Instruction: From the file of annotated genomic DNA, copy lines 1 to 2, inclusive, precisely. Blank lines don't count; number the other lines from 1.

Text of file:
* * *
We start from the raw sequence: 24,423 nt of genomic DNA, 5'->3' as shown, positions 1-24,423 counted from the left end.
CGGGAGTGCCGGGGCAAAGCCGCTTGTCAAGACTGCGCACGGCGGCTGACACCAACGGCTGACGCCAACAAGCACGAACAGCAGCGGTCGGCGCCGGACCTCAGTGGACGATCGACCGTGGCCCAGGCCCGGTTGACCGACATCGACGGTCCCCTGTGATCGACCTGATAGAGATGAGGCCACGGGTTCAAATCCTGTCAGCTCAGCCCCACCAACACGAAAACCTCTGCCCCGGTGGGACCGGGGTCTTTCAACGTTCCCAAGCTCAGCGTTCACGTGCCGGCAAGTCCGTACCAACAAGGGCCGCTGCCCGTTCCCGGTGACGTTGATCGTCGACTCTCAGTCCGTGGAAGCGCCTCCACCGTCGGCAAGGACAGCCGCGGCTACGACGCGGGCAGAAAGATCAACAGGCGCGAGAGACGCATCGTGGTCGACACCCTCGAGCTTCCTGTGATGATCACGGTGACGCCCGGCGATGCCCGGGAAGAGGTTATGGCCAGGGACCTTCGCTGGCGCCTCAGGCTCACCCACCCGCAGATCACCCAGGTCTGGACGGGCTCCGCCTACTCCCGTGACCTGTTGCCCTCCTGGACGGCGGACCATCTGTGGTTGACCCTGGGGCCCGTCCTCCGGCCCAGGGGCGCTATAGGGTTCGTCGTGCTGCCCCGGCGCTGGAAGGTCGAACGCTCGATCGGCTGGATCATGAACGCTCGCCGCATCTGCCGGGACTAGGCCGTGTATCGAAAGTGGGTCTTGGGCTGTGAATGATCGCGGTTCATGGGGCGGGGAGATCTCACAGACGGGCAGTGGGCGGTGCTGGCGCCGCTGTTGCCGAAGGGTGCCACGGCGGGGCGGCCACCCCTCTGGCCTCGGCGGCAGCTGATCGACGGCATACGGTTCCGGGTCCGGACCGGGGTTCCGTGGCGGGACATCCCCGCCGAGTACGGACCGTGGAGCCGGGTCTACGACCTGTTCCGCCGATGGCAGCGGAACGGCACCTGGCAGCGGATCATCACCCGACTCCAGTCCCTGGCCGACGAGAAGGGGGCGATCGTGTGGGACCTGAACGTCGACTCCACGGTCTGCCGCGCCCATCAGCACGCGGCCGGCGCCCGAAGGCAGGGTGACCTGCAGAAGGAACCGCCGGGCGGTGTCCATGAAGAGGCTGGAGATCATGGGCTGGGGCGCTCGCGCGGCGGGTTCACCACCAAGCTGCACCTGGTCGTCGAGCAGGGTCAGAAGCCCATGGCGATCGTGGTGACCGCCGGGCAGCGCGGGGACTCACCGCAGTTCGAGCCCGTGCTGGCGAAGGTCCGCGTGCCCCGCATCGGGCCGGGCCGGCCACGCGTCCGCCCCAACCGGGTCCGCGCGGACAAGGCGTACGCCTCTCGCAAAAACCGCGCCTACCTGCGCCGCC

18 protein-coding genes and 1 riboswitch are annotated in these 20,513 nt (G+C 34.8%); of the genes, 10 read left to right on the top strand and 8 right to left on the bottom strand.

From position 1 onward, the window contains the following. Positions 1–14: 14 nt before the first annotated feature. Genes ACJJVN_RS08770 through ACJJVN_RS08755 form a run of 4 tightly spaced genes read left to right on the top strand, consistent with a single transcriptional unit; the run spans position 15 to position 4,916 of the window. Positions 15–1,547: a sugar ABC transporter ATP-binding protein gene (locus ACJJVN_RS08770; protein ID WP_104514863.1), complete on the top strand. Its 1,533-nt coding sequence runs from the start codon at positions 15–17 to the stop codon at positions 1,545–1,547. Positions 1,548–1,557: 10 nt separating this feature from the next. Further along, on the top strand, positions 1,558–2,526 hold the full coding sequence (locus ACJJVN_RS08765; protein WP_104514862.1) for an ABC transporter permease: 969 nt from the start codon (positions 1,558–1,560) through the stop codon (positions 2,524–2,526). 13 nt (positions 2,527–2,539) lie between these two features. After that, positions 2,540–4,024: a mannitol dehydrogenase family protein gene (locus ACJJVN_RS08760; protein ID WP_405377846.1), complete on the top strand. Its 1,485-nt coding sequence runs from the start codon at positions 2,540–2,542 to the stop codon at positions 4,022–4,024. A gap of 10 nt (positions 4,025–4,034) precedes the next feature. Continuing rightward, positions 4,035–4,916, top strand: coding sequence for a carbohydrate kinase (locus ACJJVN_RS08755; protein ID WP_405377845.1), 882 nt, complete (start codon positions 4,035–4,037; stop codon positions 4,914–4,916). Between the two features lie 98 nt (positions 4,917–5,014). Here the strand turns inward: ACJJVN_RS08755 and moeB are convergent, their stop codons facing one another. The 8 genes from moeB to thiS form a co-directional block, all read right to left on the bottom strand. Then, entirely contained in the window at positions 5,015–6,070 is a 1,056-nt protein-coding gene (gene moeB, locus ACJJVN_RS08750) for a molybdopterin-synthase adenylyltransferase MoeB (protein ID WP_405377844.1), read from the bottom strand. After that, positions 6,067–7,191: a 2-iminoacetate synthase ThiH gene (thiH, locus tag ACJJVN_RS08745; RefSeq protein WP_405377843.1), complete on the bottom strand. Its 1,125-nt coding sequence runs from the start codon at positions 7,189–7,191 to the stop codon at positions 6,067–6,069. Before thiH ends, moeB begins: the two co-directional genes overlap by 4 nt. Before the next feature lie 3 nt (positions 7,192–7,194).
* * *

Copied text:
We start from the raw sequence: 24,423 nt of genomic DNA, 5'->3' as shown, positions 1-24,423 counted from the left end.
CGGGAGTGCCGGGGCAAAGCCGCTTGTCAAGACTGCGCACGGCGGCTGACACCAACGGCTGACGCCAACAAGCACGAACAGCAGCGGTCGGCGCCGGACCTCAGTGGACGATCGACCGTGGCCCAGGCCCGGTTGACCGACATCGACGGTCCCCTGTGATCGACCTGATAGAGATGAGGCCACGGGTTCAAATCCTGTCAGCTCAGCCCCACCAACACGAAAACCTCTGCCCCGGTGGGACCGGGGTCTTTCAACGTTCCCAAGCTCAGCGTTCACGTGCCGGCAAGTCCGTACCAACAAGGGCCGCTGCCCGTTCCCGGTGACGTTGATCGTCGACTCTCAGTCCGTGGAAGCGCCTCCACCGTCGGCAAGGACAGCCGCGGCTACGACGCGGGCAGAAAGATCAACAGGCGCGAGAGACGCATCGTGGTCGACACCCTCGAGCTTCCTGTGATGATCACGGTGACGCCCGGCGATGCCCGGGAAGAGGTTATGGCCAGGGACCTTCGCTGGCGCCTCAGGCTCACCCACCCGCAGATCACCCAGGTCTGGACGGGCTCCGCCTACTCCCGTGACCTGTTGCCCTCCTGGACGGCGGACCATCTGTGGTTGACCCTGGGGCCCGTCCTCCGGCCCAGGGGCGCTATAGGGTTCGTCGTGCTGCCCCGGCGCTGGAAGGTCGAACGCTCGATCGGCTGGATCATGAACGCTCGCCGCATCTGCCGGGACTAGGCCGTGTATCGAAAGTGGGTCTTGGGCTGTGAATGATCGCGGTTCATGGGGCGGGGAGATCTCACAGACGGGCAGTGGGCGGTGCTGGCGCCGCTGTTGCCGAAGGGTGCCACGGCGGGGCGGCCACCCCTCTGGCCTCGGCGGCAGCTGATCGACGGCATACGGTTCCGGGTCCGGACCGGGGTTCCGTGGCGGGACATCCCCGCCGAGTACGGACCGTGGAGCCGGGTCTACGACCTGTTCCGCCGATGGCAGCGGAACGGCACCTGGCAGCGGATCATCACCCGACTCCAGTCCCTGGCCGACGAGAAGGGGGCGATCGTGTGGGACCTGAACGTCGACTCCACGGTCTGCCGCGCCCATCAGCACGCGGCCGGCGCCCGAAGGCAGGGTGACCTGCAGAAGGAACCGCCGGGCGGTGTCCATGAAGAGGCTGGAGATCATGGGCTGGGGCGCTCGCGCGGCGGGTTCACCACCAAGCTGCACCTGGTCGTCGAGCAGGGTCAGAAGCCCATGGCGATCGTGGTGACCGCCGGGCAGCGCGGGGACTCACCGCAGTTCGAGCCCGTGCTGGCGAAGGTCCGCGTGCCCCGCATCGGGCCGGGCCGGCCACGCGTCCGCCCCAACCGGGTCCGCGCGGACAAGGCGTACGCCTCTCGCAAAAACCGCGCCTACCTGCGCCGCC